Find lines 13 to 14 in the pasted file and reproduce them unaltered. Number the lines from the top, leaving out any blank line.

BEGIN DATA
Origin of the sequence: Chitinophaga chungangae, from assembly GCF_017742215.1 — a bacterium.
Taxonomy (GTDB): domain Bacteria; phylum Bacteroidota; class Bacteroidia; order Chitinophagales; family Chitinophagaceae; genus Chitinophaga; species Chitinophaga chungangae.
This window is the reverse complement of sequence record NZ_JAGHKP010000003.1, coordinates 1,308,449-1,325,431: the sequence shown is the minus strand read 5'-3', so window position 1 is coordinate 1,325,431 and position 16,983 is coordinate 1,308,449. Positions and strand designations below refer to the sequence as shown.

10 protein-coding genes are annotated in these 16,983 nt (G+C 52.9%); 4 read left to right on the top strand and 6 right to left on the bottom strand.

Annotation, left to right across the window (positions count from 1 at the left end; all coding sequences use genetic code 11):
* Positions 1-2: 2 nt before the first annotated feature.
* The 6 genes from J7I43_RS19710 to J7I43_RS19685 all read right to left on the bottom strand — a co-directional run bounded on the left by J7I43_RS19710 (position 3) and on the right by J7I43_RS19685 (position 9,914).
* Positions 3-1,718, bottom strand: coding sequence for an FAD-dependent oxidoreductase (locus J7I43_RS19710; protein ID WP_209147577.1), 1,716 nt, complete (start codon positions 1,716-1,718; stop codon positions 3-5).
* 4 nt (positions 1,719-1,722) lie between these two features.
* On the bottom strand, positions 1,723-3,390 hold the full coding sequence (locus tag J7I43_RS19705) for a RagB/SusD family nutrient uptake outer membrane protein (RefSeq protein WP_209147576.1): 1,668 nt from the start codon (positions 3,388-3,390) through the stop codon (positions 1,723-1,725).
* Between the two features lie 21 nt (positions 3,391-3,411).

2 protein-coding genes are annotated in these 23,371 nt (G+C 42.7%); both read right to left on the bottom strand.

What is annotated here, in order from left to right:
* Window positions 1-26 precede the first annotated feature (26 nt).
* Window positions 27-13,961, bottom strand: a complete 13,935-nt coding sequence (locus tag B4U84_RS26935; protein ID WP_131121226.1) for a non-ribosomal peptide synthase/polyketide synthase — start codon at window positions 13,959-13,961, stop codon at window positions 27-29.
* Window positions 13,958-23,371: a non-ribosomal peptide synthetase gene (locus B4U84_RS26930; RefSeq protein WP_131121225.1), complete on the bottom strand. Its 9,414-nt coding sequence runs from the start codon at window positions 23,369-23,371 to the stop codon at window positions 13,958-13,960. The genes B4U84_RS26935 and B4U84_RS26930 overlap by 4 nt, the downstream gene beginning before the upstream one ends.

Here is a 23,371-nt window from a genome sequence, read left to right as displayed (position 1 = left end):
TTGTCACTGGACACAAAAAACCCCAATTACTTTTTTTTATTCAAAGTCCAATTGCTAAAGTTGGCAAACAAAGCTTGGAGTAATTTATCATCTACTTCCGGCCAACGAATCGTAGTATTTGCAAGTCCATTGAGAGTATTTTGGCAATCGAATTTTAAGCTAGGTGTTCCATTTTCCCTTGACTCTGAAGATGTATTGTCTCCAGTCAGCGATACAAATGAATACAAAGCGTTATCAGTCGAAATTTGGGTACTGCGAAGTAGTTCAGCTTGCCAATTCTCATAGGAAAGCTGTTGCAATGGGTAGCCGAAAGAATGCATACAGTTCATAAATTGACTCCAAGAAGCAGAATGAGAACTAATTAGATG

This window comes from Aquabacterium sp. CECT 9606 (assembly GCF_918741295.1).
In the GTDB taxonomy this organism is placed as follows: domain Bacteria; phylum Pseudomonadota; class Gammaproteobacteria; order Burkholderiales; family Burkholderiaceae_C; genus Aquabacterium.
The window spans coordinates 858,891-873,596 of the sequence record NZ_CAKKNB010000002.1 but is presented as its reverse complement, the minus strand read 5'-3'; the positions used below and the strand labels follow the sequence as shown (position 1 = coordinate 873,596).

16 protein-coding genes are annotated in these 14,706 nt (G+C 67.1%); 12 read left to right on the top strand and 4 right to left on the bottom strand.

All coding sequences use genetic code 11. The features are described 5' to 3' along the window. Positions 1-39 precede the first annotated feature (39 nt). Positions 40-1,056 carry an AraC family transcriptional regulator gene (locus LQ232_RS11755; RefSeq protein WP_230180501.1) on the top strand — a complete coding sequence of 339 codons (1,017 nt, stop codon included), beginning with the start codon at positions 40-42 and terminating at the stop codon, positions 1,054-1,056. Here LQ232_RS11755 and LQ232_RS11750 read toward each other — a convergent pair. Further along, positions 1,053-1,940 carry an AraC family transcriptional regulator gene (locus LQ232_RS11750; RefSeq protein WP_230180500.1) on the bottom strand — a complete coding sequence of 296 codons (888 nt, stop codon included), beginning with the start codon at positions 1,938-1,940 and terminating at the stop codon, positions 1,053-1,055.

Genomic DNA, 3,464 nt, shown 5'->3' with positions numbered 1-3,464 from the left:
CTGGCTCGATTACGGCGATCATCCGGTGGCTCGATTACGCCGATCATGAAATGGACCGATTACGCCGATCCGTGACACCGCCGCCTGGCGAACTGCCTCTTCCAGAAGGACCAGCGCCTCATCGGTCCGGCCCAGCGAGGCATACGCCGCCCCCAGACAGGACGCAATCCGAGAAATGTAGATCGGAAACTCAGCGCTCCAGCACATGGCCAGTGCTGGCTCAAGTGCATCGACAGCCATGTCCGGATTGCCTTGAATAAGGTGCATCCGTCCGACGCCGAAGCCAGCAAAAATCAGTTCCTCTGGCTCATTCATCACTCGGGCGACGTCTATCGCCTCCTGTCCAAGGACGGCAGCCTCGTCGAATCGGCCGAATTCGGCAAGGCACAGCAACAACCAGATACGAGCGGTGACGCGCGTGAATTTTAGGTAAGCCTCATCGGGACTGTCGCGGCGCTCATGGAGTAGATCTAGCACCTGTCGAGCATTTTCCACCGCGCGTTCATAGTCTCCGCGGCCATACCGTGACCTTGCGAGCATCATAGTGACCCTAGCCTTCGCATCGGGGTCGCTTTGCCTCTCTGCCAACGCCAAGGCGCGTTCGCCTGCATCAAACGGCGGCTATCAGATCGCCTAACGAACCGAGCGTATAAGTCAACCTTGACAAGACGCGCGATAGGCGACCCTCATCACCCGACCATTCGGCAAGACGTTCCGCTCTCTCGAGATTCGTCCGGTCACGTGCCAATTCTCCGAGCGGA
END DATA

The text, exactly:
What is annotated here, in order from left to right:
* Window positions 1-26 precede the first annotated feature (26 nt).